Changes in End-Tidal Carbon Dioxide (ETCO2) vs. Changes in Central Venous Oxygen Saturation (ScvO2) and Lactate Clearance as a Quantitative Goal Parameter in Treatment of Suspected Septic Shock Patients


Introduction: Physiologic indexes for therapeutic assessment of shock were introduced long time ago. Recent studies have evaluated central venous pressure (CVP), central venous oxygen saturation (ScvO2), lactate and end-tidal carbon dioxide (ETCO2) levels in this regard. Objective: To understand the potential diagnostic capability of ETCO2 in comparison with ScvO2, CVP and lactate in patients with suspected septic shock, we aimed to compare these parameters through a quantitative resuscitation treatment approach. Methods: In this cross-sectional study, 84 patients with suspected septic shock were selected randomly. All patients underwent quantitative resuscitation treatment approach. The following parameters were measured and recorded at baseline: ETCO2, CVP, ScvO2, mean arterial pressure (MAP), percentage of arterial oxygen saturation (SatO2), blood lactate levels, heart rate (HR), respiratory rate (RR), and the exact amount of urine output. At the time of treatment, and 3 hours and 6 hours after, all of the tests and measurements were re-implemented and registered by an emergency medicine specialist. Results: There was a significant positive correlation between ETCO2 and ScvO2 at all times (baseline: r=0.566, p<0.001; after 3 hours: r=0.409, p<0.001; after 6 hours: r=0.170, p>0.05). Furthermore, there was a significant inverse correlation between ETCO2 and lactate at all times (baseline: r= -0.538, after 3 hours: r= -0.677, after 6 hours: r= -0.799). There was no significant correlation between ETCO2 and CVP at any time (p>0.05). Conclusions: All parameters significantly changed over time, and the correlation between changes in ETCo2, ScvO2 and lactate clearance was significant.

1. Singer M, Deutschman CS, Seymour CW, Shankar-Hari M, Annane D, Bauer M, et al. The Third International Consensus Definitions for Sepsis and Septic Shock (Sepsis-3). JAMA. 2016;315(8):801-10.
2. Polat G, Ugan RA, Cadirci E, Halici Z. Sepsis and Septic Shock: Current Treatment Strategies and New Approaches. Eurasian J Med. 2017;49(1):53-8.
3. Guirgis F, Williams D, Kalynych C, Jones A, Wears R. The Relationship of ETCO2 to SCVO2 and Lactate During Early Goal-Directed Therapy for the Treatment of Severe Sepsis and Septic Shock. Ann Emerg Med. 2013;4(62):S140.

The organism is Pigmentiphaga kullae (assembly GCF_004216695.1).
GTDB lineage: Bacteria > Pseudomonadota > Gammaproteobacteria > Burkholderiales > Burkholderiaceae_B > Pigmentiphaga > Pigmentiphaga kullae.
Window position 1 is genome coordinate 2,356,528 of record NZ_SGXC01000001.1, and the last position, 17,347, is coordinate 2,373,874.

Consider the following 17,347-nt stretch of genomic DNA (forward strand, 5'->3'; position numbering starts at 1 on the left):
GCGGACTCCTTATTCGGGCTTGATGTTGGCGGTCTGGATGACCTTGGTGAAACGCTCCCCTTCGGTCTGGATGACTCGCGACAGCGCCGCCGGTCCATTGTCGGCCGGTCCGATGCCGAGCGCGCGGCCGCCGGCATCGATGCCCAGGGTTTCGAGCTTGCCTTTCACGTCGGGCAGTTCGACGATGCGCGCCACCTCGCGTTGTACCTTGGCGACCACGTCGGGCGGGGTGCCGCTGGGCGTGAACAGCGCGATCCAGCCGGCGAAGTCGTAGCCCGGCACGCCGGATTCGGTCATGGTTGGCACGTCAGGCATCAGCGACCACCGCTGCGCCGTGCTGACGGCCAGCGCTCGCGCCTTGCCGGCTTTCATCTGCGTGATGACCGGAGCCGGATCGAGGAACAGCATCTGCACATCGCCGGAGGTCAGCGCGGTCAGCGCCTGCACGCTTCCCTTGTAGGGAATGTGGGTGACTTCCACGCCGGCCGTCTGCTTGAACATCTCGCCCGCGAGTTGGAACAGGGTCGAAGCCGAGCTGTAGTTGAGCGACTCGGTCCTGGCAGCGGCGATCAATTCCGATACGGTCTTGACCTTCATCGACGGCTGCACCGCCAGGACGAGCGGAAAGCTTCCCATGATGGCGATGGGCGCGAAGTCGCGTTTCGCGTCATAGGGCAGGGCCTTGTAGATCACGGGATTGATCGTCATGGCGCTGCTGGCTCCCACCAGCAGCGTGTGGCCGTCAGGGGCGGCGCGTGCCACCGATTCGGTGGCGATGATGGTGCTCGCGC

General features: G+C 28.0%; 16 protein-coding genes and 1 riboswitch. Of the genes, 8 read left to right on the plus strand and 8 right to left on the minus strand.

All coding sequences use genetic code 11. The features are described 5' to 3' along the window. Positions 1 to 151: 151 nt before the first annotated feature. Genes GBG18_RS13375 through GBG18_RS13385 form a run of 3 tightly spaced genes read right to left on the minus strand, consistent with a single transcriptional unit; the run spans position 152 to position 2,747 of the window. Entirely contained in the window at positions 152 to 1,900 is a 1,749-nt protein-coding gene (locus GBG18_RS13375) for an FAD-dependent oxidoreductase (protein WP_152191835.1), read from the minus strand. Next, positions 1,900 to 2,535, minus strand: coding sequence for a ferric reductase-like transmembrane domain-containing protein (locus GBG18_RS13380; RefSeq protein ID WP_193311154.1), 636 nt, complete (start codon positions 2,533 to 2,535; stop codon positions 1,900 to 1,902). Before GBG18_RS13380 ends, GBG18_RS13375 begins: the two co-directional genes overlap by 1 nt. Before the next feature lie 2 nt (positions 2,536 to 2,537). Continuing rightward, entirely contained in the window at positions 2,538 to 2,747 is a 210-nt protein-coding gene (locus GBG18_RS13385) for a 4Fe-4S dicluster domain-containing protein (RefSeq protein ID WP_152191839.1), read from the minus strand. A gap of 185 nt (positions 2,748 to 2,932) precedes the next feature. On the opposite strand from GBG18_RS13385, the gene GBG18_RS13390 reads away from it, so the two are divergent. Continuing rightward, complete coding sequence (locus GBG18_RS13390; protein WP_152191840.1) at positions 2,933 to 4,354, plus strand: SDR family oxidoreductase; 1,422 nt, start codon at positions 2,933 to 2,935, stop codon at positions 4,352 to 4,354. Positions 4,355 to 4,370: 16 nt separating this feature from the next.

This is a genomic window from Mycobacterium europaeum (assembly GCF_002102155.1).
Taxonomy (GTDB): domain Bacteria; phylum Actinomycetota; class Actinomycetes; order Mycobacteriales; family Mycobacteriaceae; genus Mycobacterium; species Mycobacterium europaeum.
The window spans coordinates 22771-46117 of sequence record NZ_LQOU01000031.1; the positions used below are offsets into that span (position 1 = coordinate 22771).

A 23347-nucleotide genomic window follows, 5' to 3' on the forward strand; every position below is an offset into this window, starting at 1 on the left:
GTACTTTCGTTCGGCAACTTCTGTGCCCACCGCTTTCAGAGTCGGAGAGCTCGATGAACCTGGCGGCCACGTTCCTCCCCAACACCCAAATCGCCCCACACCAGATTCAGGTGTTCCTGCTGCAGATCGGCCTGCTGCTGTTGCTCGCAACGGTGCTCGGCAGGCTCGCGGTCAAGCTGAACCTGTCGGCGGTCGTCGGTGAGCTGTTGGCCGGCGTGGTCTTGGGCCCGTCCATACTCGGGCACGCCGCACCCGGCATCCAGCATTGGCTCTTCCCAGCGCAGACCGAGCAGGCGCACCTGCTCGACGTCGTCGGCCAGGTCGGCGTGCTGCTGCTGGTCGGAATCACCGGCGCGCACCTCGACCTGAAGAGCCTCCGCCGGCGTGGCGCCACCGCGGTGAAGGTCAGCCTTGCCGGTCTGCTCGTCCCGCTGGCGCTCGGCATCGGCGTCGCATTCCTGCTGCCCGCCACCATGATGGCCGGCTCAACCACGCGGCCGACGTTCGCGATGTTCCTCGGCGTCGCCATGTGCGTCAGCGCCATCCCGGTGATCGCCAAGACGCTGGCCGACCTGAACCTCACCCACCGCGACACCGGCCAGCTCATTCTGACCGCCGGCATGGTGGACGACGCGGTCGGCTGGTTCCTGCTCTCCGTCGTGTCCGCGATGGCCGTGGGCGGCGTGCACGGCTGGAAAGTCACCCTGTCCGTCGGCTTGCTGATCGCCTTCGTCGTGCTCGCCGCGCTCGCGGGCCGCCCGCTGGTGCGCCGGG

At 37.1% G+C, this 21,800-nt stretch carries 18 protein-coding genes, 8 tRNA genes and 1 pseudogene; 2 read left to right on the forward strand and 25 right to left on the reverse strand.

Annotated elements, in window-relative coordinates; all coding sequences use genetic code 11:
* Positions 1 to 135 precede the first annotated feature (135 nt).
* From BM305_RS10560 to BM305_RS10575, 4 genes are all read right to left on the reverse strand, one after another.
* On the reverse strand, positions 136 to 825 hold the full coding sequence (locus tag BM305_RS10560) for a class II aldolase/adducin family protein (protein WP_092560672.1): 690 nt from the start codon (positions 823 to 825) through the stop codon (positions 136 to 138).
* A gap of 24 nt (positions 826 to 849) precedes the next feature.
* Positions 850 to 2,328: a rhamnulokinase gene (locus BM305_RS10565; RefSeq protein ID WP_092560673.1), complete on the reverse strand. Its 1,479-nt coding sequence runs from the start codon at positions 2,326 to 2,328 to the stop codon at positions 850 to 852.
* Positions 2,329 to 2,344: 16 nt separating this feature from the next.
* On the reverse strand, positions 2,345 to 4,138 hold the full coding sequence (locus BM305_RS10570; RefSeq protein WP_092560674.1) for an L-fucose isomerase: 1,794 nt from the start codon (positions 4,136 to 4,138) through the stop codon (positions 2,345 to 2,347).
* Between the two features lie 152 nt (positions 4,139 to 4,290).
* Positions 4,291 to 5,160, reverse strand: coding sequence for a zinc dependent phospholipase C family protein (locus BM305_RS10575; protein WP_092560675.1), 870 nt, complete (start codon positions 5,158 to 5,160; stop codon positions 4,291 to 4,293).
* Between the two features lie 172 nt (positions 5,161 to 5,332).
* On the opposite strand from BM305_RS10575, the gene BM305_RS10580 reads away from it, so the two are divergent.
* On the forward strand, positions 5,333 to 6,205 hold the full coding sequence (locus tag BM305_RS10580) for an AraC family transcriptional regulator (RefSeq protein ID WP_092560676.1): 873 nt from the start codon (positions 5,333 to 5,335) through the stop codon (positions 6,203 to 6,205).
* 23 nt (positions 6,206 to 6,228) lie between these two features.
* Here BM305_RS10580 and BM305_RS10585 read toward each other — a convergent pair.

4. Zanotti Cavazzoni SL, Dellinger RP. Hemodynamic optimization of sepsis-induced tissue hypoperfusion. Crit Care. 2006;10(Suppl 3):S2.
5. Guirgis FW, Williams DJ, Kalynych CJ, Hardy ME, Jones AE, Dodani S, et al. End-tidal carbon dioxide as a goal of early sepsis therapy. Am J Emerg Med. 2014;32(11):1351-6.
6. Hunter CL, Silvestri S, Dean M, Falk JL, Papa L. End-tidal carbon dioxide is associated with mortality and lactate in patients with suspected sepsis. Am J Emerg Med. 2013;31(1):64-71.
7. Yu H, Chi D, Wang S, Liu B. Effect of early goal-directed therapy on mortality in patients with severe sepsis or septic shock: a meta-analysis of randomised controlled trials. BMJ Open. 2016;6(3):e008330.
8. Arnold RC, Shapiro NI, Jones AE, Schorr C, Pope J, Casner E, et al. Multicenter study of early lactate clearance as a determinant of survival in patients with presumed sepsis. Shock. 2009;32(1):35-9.
9. Hunter CL, Silvestri S, Ralls G, Stone A, Walker A, Papa L. A prehospital screening tool utilizing end-tidal carbon dioxide predicts sepsis and severe sepsis. Am J Emerg Med. 2016;34(5):813-9.
10. Nebout S, Pirracchio R. Should We Monitor ScVO(2) in Critically Ill Patients? Cardiol Res Pract. 2012; 2012:370697.
11. Permpikul C, Noppakaorattanamanee K, Tongyoo S, Ratanarat R, Poompichet A. Dynamics of central venous oxygen saturation and serum lactate during septic shock resuscitation. J Med Assoc Thai. 2013;96 Suppl 2:S232-7.
12. McGillicuddy DC, Tang A, Cataldo L, Gusev J, Shapiro NI. Evaluation of end-tidal carbon dioxide role in predicting elevated SOFA scores and lactic acidosis. Intern Emerg Med. 2009;4(1):41-4.
IssueVol 5 No 1 (2021): Winter (February) QRcode
SectionOriginal article
Central Venous Oxygen Saturation Central Venous Pressure End-Tidal Carbon Dioxide Shock, Septic Patient Management

Rights and permissions
Creative Commons License This work is licensed under a Creative Commons Attribution-NonCommercial 4.0 International License.
How to Cite
Khajebashi SH, Cholmaghani T, Nasr-Esfahani M. Changes in End-Tidal Carbon Dioxide (ETCO2) vs. Changes in Central Venous Oxygen Saturation (ScvO2) and Lactate Clearance as a Quantitative Goal Parameter in Treatment of Suspected Septic Shock Patients. Front Emerg Med. 2020;5(1):e3.


Download data is not yet available.